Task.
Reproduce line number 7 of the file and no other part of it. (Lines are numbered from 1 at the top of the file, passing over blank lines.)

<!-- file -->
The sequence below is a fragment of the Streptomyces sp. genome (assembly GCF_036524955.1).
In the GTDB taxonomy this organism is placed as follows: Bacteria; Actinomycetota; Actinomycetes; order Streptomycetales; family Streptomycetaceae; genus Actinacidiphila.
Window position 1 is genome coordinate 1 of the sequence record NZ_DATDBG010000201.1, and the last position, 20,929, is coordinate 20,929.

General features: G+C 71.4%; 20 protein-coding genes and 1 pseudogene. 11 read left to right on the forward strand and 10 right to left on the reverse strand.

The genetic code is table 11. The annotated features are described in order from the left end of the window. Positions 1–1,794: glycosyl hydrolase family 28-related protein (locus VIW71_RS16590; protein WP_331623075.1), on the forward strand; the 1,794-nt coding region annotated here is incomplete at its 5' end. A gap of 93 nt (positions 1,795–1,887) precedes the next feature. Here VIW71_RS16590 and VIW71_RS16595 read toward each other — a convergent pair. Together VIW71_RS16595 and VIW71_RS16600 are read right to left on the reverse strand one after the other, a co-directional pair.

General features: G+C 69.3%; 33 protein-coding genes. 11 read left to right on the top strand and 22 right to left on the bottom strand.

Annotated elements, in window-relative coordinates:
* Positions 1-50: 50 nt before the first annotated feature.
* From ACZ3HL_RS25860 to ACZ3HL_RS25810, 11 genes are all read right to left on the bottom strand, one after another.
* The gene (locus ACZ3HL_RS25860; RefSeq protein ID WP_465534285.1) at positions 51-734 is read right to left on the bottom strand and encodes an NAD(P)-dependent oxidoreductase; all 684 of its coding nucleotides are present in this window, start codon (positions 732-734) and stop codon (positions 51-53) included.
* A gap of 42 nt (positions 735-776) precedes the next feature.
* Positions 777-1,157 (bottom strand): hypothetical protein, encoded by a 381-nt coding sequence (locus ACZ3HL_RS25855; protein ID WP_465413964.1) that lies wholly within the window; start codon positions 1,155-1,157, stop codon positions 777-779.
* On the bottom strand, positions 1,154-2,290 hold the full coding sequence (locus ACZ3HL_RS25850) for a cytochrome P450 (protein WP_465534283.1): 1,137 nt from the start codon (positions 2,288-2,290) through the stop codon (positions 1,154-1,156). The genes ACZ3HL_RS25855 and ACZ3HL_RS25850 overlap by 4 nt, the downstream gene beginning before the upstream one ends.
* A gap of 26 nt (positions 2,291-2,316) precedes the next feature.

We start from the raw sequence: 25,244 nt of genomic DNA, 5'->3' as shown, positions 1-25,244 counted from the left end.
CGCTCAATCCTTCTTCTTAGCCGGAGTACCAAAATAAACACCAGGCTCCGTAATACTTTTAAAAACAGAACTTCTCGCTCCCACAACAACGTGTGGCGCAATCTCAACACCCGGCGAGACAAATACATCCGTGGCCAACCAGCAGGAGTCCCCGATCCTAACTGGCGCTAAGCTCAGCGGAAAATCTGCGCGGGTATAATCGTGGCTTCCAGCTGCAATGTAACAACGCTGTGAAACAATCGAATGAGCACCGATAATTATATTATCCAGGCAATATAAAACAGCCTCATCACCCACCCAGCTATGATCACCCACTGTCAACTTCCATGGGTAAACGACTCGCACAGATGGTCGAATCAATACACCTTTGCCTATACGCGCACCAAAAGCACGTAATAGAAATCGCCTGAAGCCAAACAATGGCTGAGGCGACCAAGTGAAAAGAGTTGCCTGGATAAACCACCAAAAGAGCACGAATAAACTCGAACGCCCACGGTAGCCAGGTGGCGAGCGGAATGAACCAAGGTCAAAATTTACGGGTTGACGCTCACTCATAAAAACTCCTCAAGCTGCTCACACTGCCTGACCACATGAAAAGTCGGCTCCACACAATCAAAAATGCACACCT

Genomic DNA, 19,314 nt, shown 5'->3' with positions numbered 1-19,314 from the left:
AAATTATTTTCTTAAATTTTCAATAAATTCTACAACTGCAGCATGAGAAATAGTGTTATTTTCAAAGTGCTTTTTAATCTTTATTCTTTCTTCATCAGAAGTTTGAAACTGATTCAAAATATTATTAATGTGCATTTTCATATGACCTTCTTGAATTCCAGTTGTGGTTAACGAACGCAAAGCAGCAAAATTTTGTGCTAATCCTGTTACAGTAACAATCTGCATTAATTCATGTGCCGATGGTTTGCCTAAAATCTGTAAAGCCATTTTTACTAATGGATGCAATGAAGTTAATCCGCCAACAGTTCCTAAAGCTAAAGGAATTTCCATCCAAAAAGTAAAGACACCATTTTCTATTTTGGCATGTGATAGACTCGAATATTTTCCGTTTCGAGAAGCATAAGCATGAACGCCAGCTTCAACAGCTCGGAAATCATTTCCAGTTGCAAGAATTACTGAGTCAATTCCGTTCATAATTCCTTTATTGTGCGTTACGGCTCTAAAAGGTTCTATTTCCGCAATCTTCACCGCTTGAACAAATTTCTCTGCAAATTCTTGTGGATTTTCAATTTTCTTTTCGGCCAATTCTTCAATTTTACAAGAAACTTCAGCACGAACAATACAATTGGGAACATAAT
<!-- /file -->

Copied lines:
Annotated elements, in window-relative coordinates: